The House on Tuesday passed a plan to roll back banking regulations passed in response to the 2008 financial crisis, sending the bill to President Trump to sign.
The measure leaves the central structure of the post-financial-crisis rules in place, but it would make the most significant changes to weaken the Dodd-Frank banking regulations since they were passed in 2010. It would exempt some small and regional banks from the most stringent regulations, and also would also loosen rules aimed at protecting the biggest banks from sudden collapse.
The measure is nearly certain to become law after its passing in the House, 258 to 159, on Tuesday with nearly all House Republicans and 33 Democrats voting for it. The Senate approved the bill in March with bipartisan backing, and White House officials said that Trump plans to sign it in the coming days.
The bill’s supporters say it provides needed relief for community and local banks withering under Washington’s regulations. But critics charge it opens the financial system back up to the abuse and risky behavior that brought the U.S. economy to its knees a decade ago — and does so at a time when financial firms are posting record profits.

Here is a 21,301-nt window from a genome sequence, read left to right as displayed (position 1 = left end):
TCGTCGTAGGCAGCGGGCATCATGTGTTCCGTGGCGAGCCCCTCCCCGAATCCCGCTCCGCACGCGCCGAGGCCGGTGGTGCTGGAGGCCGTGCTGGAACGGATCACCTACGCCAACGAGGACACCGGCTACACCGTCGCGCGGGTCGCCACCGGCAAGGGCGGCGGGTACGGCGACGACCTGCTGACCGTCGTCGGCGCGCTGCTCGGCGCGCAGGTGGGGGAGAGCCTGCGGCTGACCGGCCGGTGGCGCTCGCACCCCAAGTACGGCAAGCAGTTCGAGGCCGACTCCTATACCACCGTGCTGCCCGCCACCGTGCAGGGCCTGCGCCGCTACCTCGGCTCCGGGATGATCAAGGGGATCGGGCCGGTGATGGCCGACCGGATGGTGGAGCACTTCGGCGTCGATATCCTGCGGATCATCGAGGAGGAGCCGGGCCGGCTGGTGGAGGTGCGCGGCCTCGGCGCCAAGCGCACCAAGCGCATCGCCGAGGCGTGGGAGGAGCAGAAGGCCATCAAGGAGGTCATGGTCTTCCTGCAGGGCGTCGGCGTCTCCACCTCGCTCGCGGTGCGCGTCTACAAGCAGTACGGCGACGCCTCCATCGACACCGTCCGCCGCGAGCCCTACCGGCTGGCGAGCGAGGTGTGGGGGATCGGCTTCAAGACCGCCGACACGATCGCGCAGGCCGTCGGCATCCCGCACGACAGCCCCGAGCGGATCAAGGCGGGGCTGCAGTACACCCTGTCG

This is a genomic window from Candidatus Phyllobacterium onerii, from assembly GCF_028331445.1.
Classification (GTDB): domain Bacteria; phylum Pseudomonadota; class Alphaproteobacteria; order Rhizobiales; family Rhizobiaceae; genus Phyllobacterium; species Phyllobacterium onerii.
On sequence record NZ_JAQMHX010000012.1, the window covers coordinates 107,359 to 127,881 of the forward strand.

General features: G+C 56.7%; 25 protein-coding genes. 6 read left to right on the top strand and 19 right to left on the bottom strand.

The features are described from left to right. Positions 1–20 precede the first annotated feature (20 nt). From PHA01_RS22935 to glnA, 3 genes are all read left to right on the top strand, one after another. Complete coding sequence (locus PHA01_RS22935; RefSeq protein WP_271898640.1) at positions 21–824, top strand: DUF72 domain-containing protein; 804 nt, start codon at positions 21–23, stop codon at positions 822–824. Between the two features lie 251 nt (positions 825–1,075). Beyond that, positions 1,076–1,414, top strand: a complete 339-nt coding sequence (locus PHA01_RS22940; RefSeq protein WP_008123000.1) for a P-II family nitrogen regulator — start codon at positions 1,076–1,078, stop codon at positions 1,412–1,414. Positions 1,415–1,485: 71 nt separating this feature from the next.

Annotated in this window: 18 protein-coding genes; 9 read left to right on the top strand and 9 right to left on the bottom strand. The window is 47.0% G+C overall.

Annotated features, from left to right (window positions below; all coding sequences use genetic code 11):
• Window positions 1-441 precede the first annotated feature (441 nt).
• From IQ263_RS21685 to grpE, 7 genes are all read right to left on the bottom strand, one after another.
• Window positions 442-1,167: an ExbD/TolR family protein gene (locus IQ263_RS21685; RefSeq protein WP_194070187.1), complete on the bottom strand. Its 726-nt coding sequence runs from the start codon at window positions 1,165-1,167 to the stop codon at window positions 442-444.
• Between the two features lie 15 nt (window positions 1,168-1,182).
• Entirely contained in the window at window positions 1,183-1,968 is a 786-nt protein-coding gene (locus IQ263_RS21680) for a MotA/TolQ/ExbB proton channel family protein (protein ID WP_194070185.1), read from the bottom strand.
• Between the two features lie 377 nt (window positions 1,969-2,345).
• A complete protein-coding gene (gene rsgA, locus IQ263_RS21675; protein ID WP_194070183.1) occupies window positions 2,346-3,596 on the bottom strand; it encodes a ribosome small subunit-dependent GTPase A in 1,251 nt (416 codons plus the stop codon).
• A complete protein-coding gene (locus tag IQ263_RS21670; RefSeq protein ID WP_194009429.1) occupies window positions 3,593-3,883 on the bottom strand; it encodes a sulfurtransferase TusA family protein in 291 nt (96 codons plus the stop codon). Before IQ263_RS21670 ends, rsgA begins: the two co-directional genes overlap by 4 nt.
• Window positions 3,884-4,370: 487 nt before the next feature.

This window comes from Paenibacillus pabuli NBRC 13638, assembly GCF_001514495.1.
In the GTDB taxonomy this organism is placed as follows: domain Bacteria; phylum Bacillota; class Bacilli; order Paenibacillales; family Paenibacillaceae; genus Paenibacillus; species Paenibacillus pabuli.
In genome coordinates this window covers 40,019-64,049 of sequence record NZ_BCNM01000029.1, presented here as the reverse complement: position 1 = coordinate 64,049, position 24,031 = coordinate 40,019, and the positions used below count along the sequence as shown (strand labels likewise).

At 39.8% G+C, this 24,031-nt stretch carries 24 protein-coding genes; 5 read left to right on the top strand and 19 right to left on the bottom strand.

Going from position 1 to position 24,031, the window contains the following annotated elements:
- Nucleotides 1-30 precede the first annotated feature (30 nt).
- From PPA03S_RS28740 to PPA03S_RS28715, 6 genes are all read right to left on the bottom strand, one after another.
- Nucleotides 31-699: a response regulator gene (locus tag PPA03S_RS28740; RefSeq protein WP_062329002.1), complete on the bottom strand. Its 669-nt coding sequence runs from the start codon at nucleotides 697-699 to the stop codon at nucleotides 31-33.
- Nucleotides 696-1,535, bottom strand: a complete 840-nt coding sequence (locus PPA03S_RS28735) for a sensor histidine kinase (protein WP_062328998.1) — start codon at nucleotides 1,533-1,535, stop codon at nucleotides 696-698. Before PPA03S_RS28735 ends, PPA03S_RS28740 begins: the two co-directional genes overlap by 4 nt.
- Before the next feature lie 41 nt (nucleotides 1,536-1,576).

The final measure represents a compromise between Trump, congressional conservatives and moderate Senate Democrats. The bill leaves major pieces of post-financial-crisis rules in place, and it does not touch the Consumer Financial Protection Bureau, a watchdog agency created after the…